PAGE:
We want to handle at once all the objects of a set which are indistinguishable or equivalent in some aspect.

An equivalence relation on a set $X$ is a reflexive, symmetric, and transitive relation on $X$ (see Relations). The smallest equivalence relation in a set $X$ is the relation of equality in $X$. The largest equivalence relation in a set $X$ is $X \times X$.

Equivalence relations are useful because they partition (see Partitions) the set. If $R$ is an equivalence relation on $X$, the equivalence class of an object $x \in X$ is the set $\Set{y \in X}{x\;R\;y}$. We call the set of equivalence classes the quotient set of the set under the relation (or the quotient of the set by the relation). An equally good name is the divided set of the set under the relation, but this terminology is not standard. The language in both cases reminds us that the relation partitions the set into equivalence classes.

If $\mathcal{C} $ is a partition of $X$, we can define a relation $R$ on $X$ for which $x\,R\,y \iff (\exists A \in \mathcal{C} )(x \in A \land y \in A)$. In other words, if $x$ and $y$ are in the same piece (see Partitions) of $\mathcal{C} $.

The key result is that every equivalence relation partitions the set and every partition of the set is an equivalence relation. Moreover, if we start with an equivalence relation, look for the partition, and then get the relation defined by the partition, we end up with the relation we started with. Likewise, if we start with a partition relation, get the equivalence relation, and then get the partition defined by the relation, we end up with the partition we started with. Before stating and proving this result, we give some notation.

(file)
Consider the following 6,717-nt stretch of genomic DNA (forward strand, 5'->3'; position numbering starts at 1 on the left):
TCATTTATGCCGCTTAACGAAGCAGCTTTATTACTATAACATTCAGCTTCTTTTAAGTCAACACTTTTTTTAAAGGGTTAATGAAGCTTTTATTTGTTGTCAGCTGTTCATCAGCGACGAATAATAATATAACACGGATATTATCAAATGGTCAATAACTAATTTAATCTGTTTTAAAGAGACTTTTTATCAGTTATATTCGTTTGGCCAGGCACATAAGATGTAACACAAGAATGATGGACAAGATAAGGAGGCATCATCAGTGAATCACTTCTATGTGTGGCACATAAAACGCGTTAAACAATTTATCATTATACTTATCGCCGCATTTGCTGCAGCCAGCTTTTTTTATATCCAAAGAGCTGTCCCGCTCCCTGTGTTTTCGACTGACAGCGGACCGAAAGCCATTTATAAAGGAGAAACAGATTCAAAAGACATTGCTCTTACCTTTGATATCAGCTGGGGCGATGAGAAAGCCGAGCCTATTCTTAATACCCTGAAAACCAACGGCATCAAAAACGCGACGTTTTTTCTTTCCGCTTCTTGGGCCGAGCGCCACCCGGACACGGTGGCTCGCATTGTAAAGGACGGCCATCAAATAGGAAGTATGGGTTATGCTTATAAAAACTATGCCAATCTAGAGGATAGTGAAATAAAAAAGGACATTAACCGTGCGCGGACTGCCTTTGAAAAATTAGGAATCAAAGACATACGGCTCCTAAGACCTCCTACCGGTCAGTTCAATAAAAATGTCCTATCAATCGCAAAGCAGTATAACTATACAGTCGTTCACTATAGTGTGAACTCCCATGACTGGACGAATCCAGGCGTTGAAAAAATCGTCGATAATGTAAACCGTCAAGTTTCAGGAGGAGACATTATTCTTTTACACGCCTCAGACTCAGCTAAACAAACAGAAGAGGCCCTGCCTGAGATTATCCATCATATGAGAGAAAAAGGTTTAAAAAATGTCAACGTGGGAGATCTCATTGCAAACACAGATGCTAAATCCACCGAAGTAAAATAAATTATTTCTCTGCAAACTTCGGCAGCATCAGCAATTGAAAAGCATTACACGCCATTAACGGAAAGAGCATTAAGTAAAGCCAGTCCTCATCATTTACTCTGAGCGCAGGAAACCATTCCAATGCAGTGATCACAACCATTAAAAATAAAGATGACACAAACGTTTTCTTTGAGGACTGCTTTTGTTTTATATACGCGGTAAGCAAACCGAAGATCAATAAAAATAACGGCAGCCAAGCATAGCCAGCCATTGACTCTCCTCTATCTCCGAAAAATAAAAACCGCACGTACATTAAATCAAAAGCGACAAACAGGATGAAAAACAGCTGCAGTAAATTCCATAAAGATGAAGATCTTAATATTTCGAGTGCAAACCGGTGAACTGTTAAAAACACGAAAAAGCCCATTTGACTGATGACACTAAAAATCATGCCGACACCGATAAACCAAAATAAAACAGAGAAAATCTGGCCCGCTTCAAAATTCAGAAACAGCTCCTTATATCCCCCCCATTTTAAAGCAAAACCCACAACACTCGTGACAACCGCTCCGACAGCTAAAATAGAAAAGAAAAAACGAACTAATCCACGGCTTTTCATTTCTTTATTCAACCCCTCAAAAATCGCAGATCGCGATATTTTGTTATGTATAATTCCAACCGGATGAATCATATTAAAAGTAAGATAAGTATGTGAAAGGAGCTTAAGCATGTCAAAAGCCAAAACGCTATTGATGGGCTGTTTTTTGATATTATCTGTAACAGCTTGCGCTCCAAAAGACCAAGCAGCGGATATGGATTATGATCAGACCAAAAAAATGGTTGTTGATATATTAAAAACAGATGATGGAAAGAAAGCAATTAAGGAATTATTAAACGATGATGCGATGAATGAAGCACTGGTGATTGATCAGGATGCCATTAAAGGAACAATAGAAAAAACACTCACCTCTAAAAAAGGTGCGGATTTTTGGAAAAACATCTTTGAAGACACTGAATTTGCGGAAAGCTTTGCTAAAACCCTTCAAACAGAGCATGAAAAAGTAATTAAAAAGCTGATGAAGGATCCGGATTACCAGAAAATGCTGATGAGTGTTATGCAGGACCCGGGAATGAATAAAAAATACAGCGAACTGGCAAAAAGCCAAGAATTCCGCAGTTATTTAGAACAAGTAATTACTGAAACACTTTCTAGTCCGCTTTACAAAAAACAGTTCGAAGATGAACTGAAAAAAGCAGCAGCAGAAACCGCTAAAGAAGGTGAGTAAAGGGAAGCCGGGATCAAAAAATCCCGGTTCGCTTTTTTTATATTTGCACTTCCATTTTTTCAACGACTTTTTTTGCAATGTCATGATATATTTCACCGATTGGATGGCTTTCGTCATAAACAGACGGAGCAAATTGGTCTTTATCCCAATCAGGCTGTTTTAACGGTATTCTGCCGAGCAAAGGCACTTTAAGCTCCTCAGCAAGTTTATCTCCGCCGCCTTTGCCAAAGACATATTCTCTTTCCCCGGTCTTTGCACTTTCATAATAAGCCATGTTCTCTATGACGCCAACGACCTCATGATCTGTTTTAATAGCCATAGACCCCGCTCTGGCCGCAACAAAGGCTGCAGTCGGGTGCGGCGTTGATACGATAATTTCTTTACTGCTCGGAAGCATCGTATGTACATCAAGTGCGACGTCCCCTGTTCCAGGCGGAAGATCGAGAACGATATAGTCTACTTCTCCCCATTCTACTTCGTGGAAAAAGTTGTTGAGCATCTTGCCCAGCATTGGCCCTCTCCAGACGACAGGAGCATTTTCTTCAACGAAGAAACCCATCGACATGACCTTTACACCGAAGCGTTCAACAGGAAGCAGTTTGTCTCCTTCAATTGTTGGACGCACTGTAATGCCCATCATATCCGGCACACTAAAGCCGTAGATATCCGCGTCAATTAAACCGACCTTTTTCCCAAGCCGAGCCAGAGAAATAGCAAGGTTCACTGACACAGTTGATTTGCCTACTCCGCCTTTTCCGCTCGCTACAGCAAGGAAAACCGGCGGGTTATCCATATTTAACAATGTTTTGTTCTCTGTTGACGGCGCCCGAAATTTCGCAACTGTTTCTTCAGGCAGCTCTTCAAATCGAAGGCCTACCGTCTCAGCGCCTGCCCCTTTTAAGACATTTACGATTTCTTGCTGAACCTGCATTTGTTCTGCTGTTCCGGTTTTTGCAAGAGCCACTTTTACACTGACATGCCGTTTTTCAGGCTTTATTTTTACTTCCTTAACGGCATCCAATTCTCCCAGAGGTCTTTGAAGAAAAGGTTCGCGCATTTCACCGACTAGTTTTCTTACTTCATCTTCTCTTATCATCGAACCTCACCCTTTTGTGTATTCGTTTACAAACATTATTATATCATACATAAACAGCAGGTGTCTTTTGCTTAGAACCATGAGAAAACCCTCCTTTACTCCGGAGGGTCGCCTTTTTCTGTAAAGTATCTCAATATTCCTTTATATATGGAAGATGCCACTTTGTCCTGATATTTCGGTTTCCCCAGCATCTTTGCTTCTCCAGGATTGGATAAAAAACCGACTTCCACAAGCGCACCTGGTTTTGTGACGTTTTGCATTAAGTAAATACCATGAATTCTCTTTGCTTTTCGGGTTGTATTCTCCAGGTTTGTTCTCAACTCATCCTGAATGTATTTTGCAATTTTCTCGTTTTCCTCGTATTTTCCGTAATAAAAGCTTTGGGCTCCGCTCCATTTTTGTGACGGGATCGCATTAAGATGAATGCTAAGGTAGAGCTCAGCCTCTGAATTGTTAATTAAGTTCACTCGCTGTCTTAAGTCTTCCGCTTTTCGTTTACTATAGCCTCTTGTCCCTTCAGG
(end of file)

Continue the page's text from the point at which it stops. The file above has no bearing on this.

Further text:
Let $R$ denote an equivalence relation on a set denoted by $X$. We denote the equivalence class of $x \in X$ by $x / R$. We denote the set of equivalence classes of $R$ by $X/R$, read aloud as “$X$ modulo $R$” or “$x$ mod $R$”. We denote the equivalence class of an element $x \in X$ by $\eqc{x}$.

The proofs of these results are straightforward.^{1}

$X/\mathcal{C} $ is an equivalence relation.

$X/R$ is a a partition.

If $R$ is an equivalence relation on $X$, then
$X/(X/R) = R$

If $\mathcal{C} $ is a partition of $X$, then
$X/(X/\mathcal{C} ) = \mathcal{C} $.

These last two propositions make clear the rationale for the notation. The function mapping an element to its equivalence class is onto and is sometimes called the projection.

- Nonetheless, the full accounts will appear in future editions. ↩︎